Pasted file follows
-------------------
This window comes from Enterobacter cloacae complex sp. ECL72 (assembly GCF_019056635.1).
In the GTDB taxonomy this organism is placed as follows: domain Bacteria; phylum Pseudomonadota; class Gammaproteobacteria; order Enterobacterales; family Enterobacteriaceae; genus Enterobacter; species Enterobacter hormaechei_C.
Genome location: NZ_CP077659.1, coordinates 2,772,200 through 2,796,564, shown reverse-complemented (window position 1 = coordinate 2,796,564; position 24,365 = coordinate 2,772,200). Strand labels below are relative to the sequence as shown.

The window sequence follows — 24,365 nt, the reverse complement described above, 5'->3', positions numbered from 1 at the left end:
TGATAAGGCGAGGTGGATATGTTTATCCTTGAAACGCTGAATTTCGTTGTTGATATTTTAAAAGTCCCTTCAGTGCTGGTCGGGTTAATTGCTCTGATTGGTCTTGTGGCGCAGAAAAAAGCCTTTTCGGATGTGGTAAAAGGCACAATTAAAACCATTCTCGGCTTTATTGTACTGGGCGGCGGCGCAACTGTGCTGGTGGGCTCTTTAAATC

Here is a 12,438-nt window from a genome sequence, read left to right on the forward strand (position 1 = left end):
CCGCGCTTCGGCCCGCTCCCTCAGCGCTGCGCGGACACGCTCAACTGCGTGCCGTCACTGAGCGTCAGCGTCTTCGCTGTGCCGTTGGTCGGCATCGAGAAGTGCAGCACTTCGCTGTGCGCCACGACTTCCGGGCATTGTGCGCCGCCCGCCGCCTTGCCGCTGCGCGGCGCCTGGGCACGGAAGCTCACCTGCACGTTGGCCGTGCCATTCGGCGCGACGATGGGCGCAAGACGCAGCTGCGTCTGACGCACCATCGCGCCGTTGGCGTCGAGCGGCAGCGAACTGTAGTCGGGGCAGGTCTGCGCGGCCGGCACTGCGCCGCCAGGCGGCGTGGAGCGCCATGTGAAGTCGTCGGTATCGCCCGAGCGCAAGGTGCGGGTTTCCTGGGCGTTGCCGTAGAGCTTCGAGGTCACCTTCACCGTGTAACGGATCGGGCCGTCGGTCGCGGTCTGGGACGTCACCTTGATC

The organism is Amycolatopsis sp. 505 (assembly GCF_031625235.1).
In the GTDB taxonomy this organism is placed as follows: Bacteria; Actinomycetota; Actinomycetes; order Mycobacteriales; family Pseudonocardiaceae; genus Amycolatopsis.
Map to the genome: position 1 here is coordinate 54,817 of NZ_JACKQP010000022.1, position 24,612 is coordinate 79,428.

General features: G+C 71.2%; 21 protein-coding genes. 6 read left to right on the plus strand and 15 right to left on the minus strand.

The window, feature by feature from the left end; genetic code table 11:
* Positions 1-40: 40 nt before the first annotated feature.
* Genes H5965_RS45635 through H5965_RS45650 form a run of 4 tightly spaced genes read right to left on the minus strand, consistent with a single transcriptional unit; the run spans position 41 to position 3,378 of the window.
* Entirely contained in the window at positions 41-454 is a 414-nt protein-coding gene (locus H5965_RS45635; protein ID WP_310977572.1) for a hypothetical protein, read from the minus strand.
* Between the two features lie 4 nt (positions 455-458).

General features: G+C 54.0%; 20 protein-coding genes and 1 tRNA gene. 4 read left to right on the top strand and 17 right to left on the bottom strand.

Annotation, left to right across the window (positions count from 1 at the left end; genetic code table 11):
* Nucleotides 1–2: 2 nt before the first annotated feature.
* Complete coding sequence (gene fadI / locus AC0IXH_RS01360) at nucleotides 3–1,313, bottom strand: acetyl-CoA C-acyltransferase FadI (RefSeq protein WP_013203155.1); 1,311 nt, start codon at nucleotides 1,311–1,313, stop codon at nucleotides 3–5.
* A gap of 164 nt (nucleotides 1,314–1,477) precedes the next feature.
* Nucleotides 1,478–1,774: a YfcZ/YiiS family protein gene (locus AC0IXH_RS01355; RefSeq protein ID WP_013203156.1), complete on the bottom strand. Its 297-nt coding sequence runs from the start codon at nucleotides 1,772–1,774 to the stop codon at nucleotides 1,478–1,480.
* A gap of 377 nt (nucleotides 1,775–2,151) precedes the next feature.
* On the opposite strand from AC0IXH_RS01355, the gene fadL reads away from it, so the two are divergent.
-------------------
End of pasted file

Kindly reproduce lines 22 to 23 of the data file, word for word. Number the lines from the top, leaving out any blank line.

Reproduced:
* Nucleotides 1,478–1,774: a YfcZ/YiiS family protein gene (locus AC0IXH_RS01355; RefSeq protein ID WP_013203156.1), complete on the bottom strand. Its 297-nt coding sequence runs from the start codon at nucleotides 1,772–1,774 to the stop codon at nucleotides 1,478–1,480.
* A gap of 377 nt (nucleotides 1,775–2,151) precedes the next feature.